With the muscle of a global brand behind him, including the envelope of $25,000, Gunning got started. Determined to hire a diverse staff, the DHL office quickly became a hodgepodge of male and female Sunni, Shia and Christians working together. Local workers, often very well educated, proved to be excellent employees, Gunning said.

"People forgot that in the '70s, Baghdad was like the Dubai of the Middle East," he said. "They have a really good entrepreneurial spirit. They work incredibly hard."

The project wasn't without its challenges. Employees of companies working for the coalition forces often were threatened. "They couldn't go to work in their uniform," he said. "We had to go and pick them up from their homes in a white panel van so no one could see."

Working in Iraq was equally perilous for the DHL pilots who completed runs between Iraqi cities and Bahrain several times each day. On Nov. 22, 2003, insurgents fired a surface-to-air missile at a DHL A300 cargo plane taking off from Baghdad International Airport. The missile, an SA-14, hit the left wing tip at 8,000 feet, making all flight controls inoperable. The aircraft's experienced pilots managed to land the plane, which skidded off the runway before stopping on the sandy ground.

In these extreme circumstances, Gunning's military leadership training proved to be a tremendous advantage.

"If you want to get someone to go -- take it down to the nuts and bolts -- charge a trench or go out on patrol when there's a chance they may get killed, you can tell them until you're blue in the face, but unless they believe the reasoning behind it, and they believe you and the way you lead, they're not going to go and do it," Gunning said.

The leadership training Gunning received in the military also proved to be a huge advantage. "It helped tremendously that I was able to speak the language of the U.S. military who became one of the biggest clients out there."

For members of the U.S. military, DHL's ability to deliver packages between the United States and Iraq in three or four days provided an alluring alternative to four-month wait times. By August, the U.S. mail contract in hand, DHL was processing between 30 and 50 tons of mail each day for the 130,000 U.S. soldiers in Iraq.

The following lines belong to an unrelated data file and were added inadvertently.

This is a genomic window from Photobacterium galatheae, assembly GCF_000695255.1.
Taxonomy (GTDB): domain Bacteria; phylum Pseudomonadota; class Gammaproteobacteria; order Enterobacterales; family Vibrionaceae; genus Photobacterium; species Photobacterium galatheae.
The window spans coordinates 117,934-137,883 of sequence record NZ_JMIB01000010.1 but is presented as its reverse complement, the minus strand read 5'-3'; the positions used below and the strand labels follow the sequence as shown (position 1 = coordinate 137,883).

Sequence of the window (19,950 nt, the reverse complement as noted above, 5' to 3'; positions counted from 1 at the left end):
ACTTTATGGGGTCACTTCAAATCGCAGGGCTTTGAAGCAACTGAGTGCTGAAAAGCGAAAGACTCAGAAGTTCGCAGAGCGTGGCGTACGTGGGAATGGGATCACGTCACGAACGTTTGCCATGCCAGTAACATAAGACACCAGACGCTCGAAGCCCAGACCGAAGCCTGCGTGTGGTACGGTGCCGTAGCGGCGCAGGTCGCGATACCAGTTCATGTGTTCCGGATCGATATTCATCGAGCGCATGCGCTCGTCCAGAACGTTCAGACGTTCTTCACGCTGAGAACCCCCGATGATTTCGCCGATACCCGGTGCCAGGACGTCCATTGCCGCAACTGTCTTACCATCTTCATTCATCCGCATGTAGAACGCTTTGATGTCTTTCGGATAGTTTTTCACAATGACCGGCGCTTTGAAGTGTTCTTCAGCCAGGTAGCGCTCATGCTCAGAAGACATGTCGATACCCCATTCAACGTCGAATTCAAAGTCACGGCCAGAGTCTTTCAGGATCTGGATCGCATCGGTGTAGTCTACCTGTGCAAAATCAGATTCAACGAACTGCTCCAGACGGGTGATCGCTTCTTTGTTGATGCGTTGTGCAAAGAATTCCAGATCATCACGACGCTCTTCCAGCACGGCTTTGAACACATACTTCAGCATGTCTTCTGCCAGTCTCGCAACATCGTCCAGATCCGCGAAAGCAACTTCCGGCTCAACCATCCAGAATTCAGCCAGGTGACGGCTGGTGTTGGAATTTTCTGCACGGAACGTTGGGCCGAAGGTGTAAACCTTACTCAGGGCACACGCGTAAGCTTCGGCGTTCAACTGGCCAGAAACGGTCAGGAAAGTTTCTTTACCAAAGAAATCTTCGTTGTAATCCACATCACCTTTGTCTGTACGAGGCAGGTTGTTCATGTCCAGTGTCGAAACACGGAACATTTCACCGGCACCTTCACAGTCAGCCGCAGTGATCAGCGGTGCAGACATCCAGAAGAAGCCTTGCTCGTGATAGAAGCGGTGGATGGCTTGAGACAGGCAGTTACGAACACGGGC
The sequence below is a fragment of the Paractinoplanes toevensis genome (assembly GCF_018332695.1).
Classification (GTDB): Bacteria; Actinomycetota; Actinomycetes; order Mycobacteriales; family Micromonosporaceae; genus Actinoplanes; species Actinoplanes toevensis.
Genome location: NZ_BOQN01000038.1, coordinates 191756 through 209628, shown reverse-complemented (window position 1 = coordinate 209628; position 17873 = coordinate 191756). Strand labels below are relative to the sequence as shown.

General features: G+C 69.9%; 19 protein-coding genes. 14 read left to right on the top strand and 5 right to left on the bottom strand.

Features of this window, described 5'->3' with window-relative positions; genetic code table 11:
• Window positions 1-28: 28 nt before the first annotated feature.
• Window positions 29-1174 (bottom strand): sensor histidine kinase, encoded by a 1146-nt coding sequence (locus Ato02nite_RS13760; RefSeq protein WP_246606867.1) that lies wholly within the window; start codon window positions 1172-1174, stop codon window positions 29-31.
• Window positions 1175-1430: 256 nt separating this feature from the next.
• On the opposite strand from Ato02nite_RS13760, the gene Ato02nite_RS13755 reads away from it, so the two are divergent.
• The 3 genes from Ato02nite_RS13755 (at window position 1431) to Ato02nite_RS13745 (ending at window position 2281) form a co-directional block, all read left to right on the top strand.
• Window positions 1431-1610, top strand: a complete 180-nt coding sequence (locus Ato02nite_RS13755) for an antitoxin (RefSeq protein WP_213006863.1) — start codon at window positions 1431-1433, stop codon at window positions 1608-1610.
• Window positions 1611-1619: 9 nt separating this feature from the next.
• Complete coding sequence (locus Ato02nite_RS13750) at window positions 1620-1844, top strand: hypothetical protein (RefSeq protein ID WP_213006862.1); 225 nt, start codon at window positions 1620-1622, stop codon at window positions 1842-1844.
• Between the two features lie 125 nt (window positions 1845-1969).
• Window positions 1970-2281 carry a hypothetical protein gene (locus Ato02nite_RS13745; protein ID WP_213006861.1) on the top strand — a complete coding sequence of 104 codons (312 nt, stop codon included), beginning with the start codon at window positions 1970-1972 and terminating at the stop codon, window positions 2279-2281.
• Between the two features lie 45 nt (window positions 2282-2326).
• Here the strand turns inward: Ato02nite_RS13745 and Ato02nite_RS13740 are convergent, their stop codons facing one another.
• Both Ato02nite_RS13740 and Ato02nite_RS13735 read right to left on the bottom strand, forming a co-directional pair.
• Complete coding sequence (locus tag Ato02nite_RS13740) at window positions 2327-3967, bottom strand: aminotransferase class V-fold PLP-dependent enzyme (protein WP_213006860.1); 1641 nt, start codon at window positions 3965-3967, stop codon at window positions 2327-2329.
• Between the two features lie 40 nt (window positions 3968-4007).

This contract, coupled with DHL's traditional freight services, allowed Gunning's team in Iraq to report $75 million in revenue in its inaugural year.

Ten years later

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Photo courtesy of Heyrick Bond Gunning.
 

After a year in Iraq, Gunning took a job as a managing director at Kroll, a risk management consultancy, wrote his book and earned an executive MBA from INSEAD.

In 2007, Gunning received another call. "I'm going to set up Salamanca," his friend David Livingston said. "Do you want to come and join me?"

When Gunning joined, the company had just six employees. Today, the Salamanca Group, which blends merchant banking with operational risk management, has 130 employees in 15 global offices.

Even 10 years later, the lessons of Iraq, whether they include a degree of fluency in Middle Eastern culture or the urgency of a high-risk environment, remain relevant, Gunning said.

"Some might argue is that my days are too full. My view is that you've got to seize the moment because you might not see it again."

Photo of Baghdad airport by Ryan Lackey/Flickr

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Claire Lambrecht

Contributing Writer

Claire Lambrecht has written for the New York Times, Slate, Salon, The Nation, and CBS MoneyWatch. Previously, she taught English as a Teach for America Corps Member and Fulbright English Teaching Assistant. She holds degrees from Cornell University, the University of Hawaii, and the Arthur M. Carter Journalism Institute at New York University. Follow her on Twitter. Disclosure